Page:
Discomfort is defined as “the lack of physical comfort.” But I define discomfort as the feeling of walking into a room full of people staring at you, and not knowing a single one of them. Discomfort is falling flat on your face in front of people you desperately wanted to impress. Discomfort is uncertainty, second-guessing and wanting to run into the bathroom and hide.
But discomfort is great. In fact, it’s more than great. Discomfort is ESSENTIAL. To personal and professional growth.
When you’re just starting out in a new job, or new position, finding your voice and actually using it can be a large source of discomfort. Today, we have three tips to help you discover that voice and put it to work.
1. Remember why. There is a reason you were given the opportunity to be in this position. Remember why. During the interview process, you were maxing out your charm and pulling every trick you had up your sleeve. You had to sell them on yourself, and convince them to hire you. Why did you tell them they should hire you? Why are you the best fit for this position? (And you can’t say you’re not, because they wouldn’t offer you if you weren’t the perfect fit!)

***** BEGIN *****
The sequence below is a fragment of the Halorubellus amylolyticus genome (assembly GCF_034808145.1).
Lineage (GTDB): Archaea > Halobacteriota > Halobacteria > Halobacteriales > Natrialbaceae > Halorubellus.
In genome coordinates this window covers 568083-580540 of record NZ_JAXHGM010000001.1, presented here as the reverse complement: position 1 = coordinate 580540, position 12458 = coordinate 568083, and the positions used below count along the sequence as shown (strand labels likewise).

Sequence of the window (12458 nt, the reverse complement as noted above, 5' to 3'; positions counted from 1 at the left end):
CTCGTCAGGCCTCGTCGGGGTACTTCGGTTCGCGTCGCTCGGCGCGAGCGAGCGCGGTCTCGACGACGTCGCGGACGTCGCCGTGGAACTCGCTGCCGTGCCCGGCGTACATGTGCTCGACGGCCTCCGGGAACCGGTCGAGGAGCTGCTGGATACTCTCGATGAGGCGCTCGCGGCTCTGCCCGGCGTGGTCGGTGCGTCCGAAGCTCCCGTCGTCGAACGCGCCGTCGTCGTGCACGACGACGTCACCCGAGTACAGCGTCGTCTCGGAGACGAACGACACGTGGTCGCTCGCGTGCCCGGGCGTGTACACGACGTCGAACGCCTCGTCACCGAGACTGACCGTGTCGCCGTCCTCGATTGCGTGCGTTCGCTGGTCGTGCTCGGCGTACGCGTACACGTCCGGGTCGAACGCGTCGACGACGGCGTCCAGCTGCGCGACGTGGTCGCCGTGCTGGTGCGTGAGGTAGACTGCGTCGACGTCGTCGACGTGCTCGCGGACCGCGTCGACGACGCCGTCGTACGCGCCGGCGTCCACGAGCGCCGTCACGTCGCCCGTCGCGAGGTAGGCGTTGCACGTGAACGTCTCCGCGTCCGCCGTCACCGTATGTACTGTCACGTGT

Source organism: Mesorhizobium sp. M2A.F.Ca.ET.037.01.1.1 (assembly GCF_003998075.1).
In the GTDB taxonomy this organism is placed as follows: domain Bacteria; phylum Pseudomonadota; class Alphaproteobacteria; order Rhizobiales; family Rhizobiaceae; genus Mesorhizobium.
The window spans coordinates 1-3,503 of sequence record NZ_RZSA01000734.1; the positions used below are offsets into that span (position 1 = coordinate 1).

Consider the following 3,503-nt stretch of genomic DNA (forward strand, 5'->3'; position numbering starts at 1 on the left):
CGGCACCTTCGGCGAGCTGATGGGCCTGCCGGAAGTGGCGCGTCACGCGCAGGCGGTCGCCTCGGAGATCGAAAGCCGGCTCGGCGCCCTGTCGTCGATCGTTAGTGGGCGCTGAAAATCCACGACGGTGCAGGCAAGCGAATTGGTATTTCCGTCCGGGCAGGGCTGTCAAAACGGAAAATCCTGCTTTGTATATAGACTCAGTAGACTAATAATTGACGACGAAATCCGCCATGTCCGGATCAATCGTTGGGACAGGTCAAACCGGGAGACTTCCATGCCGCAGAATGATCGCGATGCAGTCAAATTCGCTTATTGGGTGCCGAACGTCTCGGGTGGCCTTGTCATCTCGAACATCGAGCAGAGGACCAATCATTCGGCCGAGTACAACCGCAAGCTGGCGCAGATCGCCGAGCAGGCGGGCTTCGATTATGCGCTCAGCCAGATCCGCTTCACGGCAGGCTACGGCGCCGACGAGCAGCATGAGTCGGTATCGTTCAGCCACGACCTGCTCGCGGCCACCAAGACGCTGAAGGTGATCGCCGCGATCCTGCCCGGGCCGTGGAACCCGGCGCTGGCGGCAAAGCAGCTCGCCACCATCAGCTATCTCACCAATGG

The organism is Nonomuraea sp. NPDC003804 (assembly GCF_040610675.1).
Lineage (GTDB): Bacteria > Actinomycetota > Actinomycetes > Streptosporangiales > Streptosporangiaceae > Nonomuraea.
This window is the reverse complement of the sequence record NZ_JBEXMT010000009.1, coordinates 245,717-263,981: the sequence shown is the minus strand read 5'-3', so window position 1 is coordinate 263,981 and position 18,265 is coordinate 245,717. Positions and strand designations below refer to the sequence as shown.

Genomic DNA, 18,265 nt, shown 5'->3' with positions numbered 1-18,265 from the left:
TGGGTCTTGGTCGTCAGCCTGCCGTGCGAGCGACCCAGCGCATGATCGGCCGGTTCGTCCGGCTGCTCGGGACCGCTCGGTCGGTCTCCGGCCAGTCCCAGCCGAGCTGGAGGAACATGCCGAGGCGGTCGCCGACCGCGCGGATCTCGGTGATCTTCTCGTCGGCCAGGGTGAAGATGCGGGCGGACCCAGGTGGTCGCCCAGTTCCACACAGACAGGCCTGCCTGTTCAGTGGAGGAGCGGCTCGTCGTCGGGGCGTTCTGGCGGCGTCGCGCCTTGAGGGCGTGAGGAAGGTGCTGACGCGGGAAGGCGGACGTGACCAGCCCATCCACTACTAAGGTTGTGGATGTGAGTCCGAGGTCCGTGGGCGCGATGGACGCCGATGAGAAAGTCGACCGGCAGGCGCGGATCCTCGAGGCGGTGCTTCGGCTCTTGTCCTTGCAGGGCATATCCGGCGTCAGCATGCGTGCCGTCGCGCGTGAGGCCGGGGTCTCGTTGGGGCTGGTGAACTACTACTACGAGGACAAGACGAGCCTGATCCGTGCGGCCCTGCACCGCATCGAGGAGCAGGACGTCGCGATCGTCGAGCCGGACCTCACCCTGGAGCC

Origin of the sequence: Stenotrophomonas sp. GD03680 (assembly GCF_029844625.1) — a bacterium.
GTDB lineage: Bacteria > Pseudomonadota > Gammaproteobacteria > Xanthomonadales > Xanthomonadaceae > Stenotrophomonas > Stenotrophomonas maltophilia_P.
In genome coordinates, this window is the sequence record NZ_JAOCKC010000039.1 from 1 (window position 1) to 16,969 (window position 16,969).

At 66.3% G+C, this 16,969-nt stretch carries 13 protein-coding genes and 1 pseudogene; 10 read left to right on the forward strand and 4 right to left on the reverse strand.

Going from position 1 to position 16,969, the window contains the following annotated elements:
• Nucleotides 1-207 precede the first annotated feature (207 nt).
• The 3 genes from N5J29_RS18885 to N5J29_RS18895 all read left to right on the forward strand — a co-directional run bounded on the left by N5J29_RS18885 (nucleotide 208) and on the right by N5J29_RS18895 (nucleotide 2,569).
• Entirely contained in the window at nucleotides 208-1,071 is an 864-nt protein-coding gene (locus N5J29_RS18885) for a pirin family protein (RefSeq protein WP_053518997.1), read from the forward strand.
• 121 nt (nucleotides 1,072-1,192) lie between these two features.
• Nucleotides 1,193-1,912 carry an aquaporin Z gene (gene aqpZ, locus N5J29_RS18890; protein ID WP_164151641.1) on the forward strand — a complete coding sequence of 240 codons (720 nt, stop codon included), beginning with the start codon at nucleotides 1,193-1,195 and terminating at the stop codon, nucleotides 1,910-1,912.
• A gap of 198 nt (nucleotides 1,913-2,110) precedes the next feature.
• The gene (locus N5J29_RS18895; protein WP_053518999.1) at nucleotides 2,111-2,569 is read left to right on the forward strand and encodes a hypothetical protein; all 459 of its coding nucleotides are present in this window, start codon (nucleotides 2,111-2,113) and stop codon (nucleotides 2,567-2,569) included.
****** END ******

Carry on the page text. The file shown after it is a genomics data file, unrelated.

2. Show, don’t tell. When you’re starting out in a new position, actions mean much more than words ever will. Instead of using your voice verbally, transfer what you have to say into tangible work. Present it to your co-workers/boss and prove to them that your voice deserves to be heard. Once you’ve already “walked the walk”, you can “talk the talk.”
3. Stay respectful. You are the new girl. Unfortunately, this means that people might not give you the time of day – at least not right away. Give it time. When you do voice your suggestions, do so confidently and humbly. You will win over your boss and co-workers in no time.